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Brussels puts pressure on Spain, UK to reach Brexit deal on Gibraltar

As the deadline for the final accord approaches, both countries are seeking to protect their citizens’ rights, but negotiators are aware of the risks of there being no deal

People cross a runway into Gibraltar.
People cross a runway into Gibraltar. EL PAÍS

As Brexit negotiations enter their final phase, the European Commission (EC) is working to ensure that a deal over Gibraltar is done in time. The Brussels-based European Union institution has taken the reins of the issue, which up to now was being dealt with by Spain and the United Kingdom, in order to close a deal as soon as possible over the British Overseas Territory.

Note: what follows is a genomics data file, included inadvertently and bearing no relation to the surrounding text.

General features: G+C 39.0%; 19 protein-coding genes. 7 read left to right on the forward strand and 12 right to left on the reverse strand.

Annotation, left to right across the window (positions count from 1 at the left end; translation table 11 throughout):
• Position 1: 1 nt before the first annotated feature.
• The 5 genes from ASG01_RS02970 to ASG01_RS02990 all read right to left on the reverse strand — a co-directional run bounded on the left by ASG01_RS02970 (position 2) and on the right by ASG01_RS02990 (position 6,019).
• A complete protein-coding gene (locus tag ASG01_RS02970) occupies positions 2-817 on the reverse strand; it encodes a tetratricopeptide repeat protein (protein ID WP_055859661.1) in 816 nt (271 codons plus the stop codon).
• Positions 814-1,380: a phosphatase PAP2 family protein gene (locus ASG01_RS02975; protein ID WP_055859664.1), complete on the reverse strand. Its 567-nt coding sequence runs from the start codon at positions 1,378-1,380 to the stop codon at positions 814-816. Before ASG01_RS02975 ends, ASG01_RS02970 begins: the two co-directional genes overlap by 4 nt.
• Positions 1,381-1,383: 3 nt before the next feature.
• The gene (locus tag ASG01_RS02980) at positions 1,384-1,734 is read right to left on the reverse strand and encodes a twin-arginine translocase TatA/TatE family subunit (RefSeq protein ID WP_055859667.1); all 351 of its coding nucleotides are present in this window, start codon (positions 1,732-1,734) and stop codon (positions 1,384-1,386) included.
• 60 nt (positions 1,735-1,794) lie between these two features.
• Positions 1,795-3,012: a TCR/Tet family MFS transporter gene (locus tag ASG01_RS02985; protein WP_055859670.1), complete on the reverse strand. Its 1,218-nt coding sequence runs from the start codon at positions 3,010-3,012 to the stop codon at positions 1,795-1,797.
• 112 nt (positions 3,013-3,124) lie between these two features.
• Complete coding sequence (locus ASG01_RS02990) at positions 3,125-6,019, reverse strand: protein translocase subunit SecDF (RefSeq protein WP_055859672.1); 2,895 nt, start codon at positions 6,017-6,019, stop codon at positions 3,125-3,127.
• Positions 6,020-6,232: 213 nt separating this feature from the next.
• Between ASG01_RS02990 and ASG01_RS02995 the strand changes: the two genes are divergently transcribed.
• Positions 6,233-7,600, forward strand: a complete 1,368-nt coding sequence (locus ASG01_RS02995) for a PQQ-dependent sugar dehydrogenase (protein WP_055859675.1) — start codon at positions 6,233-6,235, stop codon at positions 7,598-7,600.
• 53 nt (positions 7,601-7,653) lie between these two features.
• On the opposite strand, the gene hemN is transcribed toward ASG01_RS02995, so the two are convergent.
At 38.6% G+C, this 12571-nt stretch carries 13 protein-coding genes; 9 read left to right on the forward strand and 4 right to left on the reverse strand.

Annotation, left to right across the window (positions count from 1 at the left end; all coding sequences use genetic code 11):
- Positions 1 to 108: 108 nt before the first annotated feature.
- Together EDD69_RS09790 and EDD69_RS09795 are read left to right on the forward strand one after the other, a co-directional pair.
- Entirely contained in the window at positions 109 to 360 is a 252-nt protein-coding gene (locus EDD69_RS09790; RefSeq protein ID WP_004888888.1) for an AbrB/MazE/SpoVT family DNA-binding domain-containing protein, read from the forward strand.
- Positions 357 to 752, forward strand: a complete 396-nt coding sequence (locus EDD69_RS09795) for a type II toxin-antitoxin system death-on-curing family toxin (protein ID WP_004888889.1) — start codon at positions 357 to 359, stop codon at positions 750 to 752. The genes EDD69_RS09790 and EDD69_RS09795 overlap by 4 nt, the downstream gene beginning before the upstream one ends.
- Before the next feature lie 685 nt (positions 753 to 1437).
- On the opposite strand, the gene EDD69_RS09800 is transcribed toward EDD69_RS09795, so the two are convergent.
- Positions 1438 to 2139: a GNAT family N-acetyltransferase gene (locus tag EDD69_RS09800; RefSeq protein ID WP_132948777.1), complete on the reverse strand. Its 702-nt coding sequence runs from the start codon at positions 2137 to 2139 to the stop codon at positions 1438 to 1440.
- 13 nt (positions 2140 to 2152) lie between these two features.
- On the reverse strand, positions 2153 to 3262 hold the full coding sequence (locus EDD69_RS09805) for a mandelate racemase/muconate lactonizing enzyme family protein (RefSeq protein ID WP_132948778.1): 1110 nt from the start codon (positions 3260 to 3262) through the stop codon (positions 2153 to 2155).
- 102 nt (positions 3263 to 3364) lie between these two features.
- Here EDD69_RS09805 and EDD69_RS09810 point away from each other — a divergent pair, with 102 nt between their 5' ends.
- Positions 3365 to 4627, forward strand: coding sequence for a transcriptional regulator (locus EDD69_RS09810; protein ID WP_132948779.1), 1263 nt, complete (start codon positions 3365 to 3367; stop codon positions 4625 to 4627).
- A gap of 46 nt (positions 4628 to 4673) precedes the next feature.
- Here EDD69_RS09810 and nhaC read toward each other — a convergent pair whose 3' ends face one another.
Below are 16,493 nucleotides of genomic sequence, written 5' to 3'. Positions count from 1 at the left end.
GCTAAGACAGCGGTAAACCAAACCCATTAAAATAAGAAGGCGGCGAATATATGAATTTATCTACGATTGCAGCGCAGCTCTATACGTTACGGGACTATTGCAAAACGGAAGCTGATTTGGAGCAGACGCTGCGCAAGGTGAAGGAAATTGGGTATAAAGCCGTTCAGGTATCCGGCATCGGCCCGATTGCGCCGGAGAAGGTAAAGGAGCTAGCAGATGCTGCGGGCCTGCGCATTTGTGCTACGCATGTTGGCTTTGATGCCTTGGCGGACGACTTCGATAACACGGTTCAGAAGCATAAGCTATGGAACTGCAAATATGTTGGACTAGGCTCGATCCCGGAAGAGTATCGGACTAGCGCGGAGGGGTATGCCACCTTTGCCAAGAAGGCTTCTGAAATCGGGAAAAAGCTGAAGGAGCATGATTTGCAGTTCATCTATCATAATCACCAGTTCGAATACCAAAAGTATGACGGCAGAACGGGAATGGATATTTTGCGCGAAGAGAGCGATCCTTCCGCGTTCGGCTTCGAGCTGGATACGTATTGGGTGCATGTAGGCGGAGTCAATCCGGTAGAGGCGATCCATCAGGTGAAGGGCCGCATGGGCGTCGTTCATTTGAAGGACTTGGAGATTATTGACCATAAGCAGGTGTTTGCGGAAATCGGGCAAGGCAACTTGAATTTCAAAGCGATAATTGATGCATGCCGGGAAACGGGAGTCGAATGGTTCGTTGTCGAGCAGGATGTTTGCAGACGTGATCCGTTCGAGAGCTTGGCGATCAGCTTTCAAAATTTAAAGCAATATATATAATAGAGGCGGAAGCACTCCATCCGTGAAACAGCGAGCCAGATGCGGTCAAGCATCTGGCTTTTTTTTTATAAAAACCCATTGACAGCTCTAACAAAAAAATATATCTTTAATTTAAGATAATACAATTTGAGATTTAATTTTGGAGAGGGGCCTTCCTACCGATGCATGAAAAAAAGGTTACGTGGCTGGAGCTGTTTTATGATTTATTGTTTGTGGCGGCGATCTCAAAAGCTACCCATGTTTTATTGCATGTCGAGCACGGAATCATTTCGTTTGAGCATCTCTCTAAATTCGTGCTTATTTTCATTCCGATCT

European negotiators last week were urging the UK to conclude a pact on Gibraltar. Both Madrid and London are seeking to protect the rights of their citizens – i.e. Spaniards who work in the British territory, and Gibraltarians who work in Spain – even if the UK crashes out of the 28-member bloc without a deal.

Brussels completely supports Spain in this process

EC sources

Last week, the EU’s chief Brexit negotiator, Michel Barnier, held a meeting in Brussels with British representatives. Several sources close to the meeting have told EL PAÍS that the encounter was somewhat different to the usual format, in that Spanish representatives sat on the same side of the table as those from the EC, in a discussion focused solely on Gibraltar.